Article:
• 20.
    • Distinctly Different
    • Drawn into the Sephora store by red carpet, lured by soothing music, you enter the Temple of Beauty:
    • "What's Hot" Fragrance Wall: Features new and best-selling fragrances. A quick way to experience the latest bestsellers. Each fragrance is displayed in its own brightly-lit alcove.
    • Fragrance Organ: Our circular scent bar, where you can test and compare fragrances. Use a tester stick to experiment with fragrance notes and accords. A fun, interesting way to learn about scents.
    • Treatment Library: Our unique new presentation. At Sephora, you do not have to search for treatment products under a company name, instead products are showcased according to your needs, for instance, Dry Skin, Oily Skin, Body or Sun.
    The Future of Beauty
  • 21.
    • Distinctly Different
    • Lipstick Rainbow: The image of Sephora - a shade for every occasion, mood or style. Approximately 365 shades - one for every day of the year. Finding the perfect red is now a reality.
    • Nail Polish & Pencil Spectrum: Sephora brand's nail polish comes in roughly 150 shades packaged in practical miniature bottles. Sephora brand cosmetic pencils, in 150 shades and growing, offer jumbo and slim sizes for eyes, lips and cheeks.
    • Private Label Bath: L'Art du Bain adds color and luxury to your bathing ritual. Pick a shower gel or bubble bath from an array of 18 colors and fragrances. Sephora brand's bath collection also includes glycerin soaps, bath oil pearls, bath salts, potpourri, and fragrances.
    The Future of Beauty
  • 22. The Future of Beauty
    • Defying traditional selling, by giving you what you want:–
    • Freedom – hands-on, self-service shopping environment
    • Beauty – through an international array of luxurious beauty products
    • Pleasure – through expert advice, personal freedom, and service displays
  • 23. Traditional Sephora model model Commission Yes No Gift with purchase Yes No One brand per counter Yes No Mf. controls display Yes No Easy to sample No Yes Shop unmolested No Yes Easy to compare No Yes Customer in control No Yes THE NEW DIMENSION
  • 24. DISTINCTIVENESS “ By the combined force of its ambience, design, and merchandise mix, Sephora blows away all other competitors in its category. And it does so without the gift-with-purchase clutter, hard sell and often haughty sales people that define much of department store beauty retailing. In fact, what I liked most about Sephora was the egalitarian way it treats both shoppers and merchandise.” Marianne Wilson, Chain Store Age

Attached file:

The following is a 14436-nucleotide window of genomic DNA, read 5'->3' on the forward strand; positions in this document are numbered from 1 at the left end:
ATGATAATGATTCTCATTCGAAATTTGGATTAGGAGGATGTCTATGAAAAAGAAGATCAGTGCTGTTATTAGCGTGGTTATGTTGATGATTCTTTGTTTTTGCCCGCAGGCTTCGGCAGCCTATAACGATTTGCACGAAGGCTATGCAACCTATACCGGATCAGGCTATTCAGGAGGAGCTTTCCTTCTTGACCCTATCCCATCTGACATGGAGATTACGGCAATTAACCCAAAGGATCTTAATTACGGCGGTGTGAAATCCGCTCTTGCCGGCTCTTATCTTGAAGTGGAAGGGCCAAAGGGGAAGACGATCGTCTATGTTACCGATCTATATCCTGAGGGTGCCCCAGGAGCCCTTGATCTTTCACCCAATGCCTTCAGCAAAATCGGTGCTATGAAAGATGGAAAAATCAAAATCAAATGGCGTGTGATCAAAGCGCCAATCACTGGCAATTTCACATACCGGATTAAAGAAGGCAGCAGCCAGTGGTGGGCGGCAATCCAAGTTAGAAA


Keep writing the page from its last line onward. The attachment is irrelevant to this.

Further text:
• 25. Employee Happiness PEOPLE – SERVICE – PROFITS
  • 26. Employee Happiness  Customer Satisfaction  Profitability PEOPLE – SERVICE – PROFITS
  • 27.
    • Care more than others think wise.
    • Risk more than others think safe.
    • Dream more than others think practical.
    • Expect more than others think possible.
    • STARBUCKS
    EMPLOYEE HAPPINESS
  • 28. STARBUCKS
    • There is no finer example of the fact that a company can provide long-term value for shareholders without sacrificing its core belief in treating its employees with respect and dignity.
    EMPLOYEE HAPPINESS
  • 29.
    • If people form an emotional tie to the company and buy its dreams, they will pour their heart into making it better.
    • Success is empty if you arrive at the finish line alone.
    • A company can grow big without losing the passion and personality that built it, only if it’s driven by values and by people, not by profits.
    EMPLOYEE HAPPINESS STARBUCKS
  • 30.
    • Any number of different factors can knock a company off its course. But passion is, and will always be, a necessary ingredient. Even the world’s best business plan won’t produce any return if it is not backed with passion and integrity.
    EMPLOYEE HAPPINESS STARBUCKS
  • 31.
    • Employer of choice
      • Higher pay than the market
      • Benefits not available elsewhere
      • A group of investors and managers should not win at the expense of employees
    • Health-care to include 20 hour a week employees
    • Treat people like family and they will give their all
    EMPLOYEE HAPPINESS STARBUCKS
  • 32.
    • Bean Stock - stock options to all, in proportion to the level of base pay [started at 12% - now 14%].
    • Investors might hold a slightly smaller percentage of the company, but the value of their holdings would grow faster and more surely.
    • A special exemption from the SEC was required.
    EMPLOYEE HAPPINESS STARBUCKS
  • 33.
    • Since that day, no one is called an employee. Everyone is called a partner.
    • A partner earning $20,000 would be given $2,400 of stock options. He could cash in one-fifth of the amount each year after that, simultaneously buying at the first year’s low price and selling at the current price, keeping the difference.
    EMPLOYEE HAPPINESS STARBUCKS
  • 34.  
  • 35.  
  • 36.
    • Established C ollaboration for H ope and A dvancement in I ndia [CHAI] , a project to build strong communities in the tea growing district of Darjeeling from where it purchases some of the finest teas available in the world.
    • From 17 stores in 1987 to 6,284 in 2003.
    EMPLOYEE HAPPINESS STARBUCKS
  • 37.  
  • 38.  
  • 39.
    • Your competitor can imitate everything you possess – technology, location, product range, distribution, logistics, financial chicanery,… What he cannot imitate is the combined passion, will, and capability of your people. That is your only lasting competitive advantage. Use it or lose it.
    AND FINALLY…
  • 40. BROUGHT TO YOU BY SAM SWAMINATHAN Center for Creative Thinking http://www.ccthinking.com